Archaeologists from the University of Cádiz have discovered that early humans used seashells and fresh water shells to decorate their bodies 25,000 to 30,000 years ago.
The discovery was made during excavations in the Cave of Ardales, also known as the Cueva de Doña Trinidad Grund, an important prehistoric site in the Andalusian municipality of Ardales, Spain.
The cave was first discovered in 1821 following an earthquake exposing the cave entrance, with ongoing research finding Neanderthal artistic representations from 66,000-years ago and Neolithic funerary deposits from 5,000-years-ago.
A recent study of the cave, led by the University of Cádiz, in collaboration with the Neanderthal Museum of Colonia, the University of Colonia and the Cueva de Ardales, has found 13 shells in the cave strata that date from between 25,000 and 30,000 years ago.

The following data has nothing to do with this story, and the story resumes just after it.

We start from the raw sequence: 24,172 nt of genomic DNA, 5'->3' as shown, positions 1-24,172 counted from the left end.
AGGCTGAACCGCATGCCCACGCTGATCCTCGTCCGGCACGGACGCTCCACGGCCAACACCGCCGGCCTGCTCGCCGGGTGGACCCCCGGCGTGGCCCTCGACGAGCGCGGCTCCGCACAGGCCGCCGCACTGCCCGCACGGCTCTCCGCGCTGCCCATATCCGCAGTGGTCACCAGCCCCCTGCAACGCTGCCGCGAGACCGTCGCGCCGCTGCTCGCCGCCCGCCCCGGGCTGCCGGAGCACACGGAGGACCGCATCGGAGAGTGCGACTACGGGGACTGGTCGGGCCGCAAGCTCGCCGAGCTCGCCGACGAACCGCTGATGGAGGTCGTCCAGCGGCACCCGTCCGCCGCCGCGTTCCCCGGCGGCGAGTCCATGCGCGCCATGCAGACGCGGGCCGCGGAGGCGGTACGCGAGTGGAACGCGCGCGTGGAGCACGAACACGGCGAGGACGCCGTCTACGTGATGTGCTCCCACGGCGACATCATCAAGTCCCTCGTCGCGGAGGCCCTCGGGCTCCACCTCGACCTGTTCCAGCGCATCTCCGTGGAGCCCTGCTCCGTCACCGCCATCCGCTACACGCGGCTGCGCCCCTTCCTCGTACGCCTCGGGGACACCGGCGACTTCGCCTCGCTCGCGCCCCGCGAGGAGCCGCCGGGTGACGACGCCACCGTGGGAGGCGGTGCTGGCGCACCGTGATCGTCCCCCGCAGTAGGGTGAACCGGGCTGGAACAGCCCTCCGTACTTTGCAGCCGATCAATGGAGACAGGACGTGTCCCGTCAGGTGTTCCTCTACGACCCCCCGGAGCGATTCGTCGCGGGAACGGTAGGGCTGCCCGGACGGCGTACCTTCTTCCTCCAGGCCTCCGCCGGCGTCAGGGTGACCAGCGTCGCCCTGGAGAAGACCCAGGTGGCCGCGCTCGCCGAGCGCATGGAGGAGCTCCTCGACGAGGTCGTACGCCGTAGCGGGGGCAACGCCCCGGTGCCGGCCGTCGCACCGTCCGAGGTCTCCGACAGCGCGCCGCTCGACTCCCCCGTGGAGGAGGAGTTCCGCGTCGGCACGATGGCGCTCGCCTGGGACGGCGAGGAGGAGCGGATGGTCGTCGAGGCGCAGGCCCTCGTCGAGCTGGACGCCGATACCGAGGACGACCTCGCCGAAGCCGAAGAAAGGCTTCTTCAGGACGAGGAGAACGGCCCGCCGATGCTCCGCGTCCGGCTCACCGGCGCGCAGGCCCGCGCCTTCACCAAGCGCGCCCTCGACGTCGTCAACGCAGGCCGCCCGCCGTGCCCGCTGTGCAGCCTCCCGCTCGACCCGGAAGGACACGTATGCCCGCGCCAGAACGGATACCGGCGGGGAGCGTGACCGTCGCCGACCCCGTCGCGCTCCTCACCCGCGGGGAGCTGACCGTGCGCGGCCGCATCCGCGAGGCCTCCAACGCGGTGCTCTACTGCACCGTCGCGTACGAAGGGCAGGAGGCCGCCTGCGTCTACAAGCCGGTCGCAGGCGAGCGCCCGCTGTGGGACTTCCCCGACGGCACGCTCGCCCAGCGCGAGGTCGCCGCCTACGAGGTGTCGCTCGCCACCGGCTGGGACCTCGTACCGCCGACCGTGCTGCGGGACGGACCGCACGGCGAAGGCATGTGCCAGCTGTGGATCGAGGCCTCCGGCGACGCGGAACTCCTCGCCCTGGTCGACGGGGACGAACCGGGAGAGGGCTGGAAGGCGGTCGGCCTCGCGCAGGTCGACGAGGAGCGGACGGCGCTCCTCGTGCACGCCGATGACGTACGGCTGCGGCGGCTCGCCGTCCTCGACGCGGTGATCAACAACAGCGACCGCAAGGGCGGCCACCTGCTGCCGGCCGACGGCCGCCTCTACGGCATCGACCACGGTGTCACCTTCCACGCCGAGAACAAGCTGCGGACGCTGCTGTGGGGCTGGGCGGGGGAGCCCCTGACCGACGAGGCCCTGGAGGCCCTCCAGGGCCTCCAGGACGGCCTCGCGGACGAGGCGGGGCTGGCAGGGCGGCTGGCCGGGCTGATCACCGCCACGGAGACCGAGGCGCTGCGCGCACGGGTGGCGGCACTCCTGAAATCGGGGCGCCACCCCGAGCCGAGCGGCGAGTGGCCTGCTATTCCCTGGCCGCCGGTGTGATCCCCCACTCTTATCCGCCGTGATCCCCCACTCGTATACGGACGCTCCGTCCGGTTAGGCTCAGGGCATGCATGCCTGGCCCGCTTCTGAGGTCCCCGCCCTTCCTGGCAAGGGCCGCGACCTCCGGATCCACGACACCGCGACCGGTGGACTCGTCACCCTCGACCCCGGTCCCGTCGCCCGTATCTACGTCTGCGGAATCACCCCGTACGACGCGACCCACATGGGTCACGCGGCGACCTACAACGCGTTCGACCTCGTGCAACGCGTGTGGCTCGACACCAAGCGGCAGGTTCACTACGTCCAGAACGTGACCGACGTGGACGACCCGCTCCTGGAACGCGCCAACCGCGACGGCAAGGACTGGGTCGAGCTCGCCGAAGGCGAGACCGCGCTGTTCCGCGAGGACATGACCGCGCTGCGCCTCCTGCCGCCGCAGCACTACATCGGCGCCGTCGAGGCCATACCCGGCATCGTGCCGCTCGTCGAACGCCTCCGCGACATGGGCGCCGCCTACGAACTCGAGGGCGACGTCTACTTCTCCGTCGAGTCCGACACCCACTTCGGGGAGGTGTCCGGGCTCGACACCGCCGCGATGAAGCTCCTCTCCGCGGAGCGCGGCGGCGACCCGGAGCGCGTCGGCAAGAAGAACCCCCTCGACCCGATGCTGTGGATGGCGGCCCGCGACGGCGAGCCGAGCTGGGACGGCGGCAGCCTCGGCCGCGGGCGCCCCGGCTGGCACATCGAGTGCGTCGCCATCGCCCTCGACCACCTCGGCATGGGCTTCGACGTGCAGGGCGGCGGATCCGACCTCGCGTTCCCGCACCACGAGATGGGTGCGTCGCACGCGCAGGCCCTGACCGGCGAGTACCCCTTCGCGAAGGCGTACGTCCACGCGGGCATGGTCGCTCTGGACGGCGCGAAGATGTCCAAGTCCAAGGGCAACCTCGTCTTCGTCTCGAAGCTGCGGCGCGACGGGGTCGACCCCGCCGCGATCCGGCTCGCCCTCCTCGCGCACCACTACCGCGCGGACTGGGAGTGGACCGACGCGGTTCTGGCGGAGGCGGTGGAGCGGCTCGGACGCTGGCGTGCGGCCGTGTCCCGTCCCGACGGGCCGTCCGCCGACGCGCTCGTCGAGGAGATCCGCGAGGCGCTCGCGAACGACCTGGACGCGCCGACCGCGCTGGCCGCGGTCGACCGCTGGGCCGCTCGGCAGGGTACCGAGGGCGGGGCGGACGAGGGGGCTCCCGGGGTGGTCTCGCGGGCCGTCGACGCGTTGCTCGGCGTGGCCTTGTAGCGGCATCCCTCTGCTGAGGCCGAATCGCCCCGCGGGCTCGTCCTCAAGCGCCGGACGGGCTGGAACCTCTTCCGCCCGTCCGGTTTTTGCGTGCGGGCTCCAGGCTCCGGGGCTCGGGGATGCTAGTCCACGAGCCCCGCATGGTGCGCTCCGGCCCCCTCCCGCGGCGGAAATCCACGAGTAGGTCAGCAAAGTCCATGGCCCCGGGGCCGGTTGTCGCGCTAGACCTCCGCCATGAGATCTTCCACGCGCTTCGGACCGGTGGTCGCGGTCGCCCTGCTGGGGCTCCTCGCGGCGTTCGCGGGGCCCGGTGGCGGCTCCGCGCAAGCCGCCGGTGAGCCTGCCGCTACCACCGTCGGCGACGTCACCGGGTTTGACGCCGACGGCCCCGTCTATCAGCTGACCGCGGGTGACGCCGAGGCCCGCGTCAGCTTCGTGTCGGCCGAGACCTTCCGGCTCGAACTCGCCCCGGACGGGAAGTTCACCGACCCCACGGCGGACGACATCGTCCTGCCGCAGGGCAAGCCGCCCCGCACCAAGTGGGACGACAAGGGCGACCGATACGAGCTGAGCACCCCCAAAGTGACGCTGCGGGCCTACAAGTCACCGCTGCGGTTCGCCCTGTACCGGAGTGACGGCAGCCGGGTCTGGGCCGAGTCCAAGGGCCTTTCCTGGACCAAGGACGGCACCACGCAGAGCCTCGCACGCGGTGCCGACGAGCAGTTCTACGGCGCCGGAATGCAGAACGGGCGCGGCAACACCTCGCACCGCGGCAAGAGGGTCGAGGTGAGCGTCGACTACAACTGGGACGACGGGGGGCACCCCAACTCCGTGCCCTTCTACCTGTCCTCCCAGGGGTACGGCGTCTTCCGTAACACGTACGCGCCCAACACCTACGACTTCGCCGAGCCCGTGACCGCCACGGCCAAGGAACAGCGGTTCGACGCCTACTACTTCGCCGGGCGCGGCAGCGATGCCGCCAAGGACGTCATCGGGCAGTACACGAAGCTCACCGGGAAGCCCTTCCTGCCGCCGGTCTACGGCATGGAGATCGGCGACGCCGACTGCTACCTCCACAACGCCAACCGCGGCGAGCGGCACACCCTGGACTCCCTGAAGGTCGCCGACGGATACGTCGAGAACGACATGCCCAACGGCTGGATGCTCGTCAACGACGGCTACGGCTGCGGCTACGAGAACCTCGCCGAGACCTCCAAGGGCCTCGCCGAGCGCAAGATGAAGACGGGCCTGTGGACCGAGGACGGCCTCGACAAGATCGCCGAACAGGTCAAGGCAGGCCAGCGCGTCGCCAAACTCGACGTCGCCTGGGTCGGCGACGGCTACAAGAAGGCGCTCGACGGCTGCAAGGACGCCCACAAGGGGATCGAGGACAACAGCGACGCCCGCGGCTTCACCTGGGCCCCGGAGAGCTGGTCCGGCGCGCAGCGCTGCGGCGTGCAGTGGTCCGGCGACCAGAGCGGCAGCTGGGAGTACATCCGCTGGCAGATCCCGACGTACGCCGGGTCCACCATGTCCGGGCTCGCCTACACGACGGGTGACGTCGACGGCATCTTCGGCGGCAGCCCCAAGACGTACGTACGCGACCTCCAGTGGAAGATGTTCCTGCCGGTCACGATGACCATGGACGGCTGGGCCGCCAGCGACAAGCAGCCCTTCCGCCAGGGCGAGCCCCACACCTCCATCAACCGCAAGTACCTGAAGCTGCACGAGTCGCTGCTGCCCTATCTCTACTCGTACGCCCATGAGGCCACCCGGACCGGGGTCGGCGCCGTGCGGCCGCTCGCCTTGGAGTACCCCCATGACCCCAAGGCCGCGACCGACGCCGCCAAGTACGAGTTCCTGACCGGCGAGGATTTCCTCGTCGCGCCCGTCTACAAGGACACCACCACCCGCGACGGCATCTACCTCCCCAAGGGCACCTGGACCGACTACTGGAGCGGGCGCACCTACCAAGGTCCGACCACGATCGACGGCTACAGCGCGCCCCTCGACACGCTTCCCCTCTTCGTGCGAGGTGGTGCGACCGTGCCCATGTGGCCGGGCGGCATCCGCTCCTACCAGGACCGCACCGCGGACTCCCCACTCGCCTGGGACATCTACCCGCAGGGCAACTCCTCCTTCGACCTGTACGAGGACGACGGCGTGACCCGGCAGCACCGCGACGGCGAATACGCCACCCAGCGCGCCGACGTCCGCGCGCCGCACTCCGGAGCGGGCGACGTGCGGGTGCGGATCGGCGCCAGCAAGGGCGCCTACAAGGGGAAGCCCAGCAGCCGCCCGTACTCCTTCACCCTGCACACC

According to the researchers, the shells were turned into decorative objects such as ornamental pendants as a body adornment. While the freshwater shells would have been found in local water sources, the seashells, namely molluscs, would have been transported over 50 kilometres from the coast.
Molluscs used as personal adornment in Gravettian context are scarce in the Iberian Peninsula. Less than 200 pieces have been barely found along the Mediterranean, and most of them in coastal sites.
Professor Juan Jesús Cantillo, from the University of Cádiz, said: ““it is unusual to find this type of marine remains in caves located so far inland and with such ancient chronologies. On the Mediterranean slope, only a little more than a hundred remains were known and all of them are located on the coast.”
According to the researchers, the results of the recent excavation and rock art from an earlier period suggest that the cave was used as a place for specialised symbolic activities during various phases of the Upper Palaeolithic.
Header Image Credit : University of Cádiz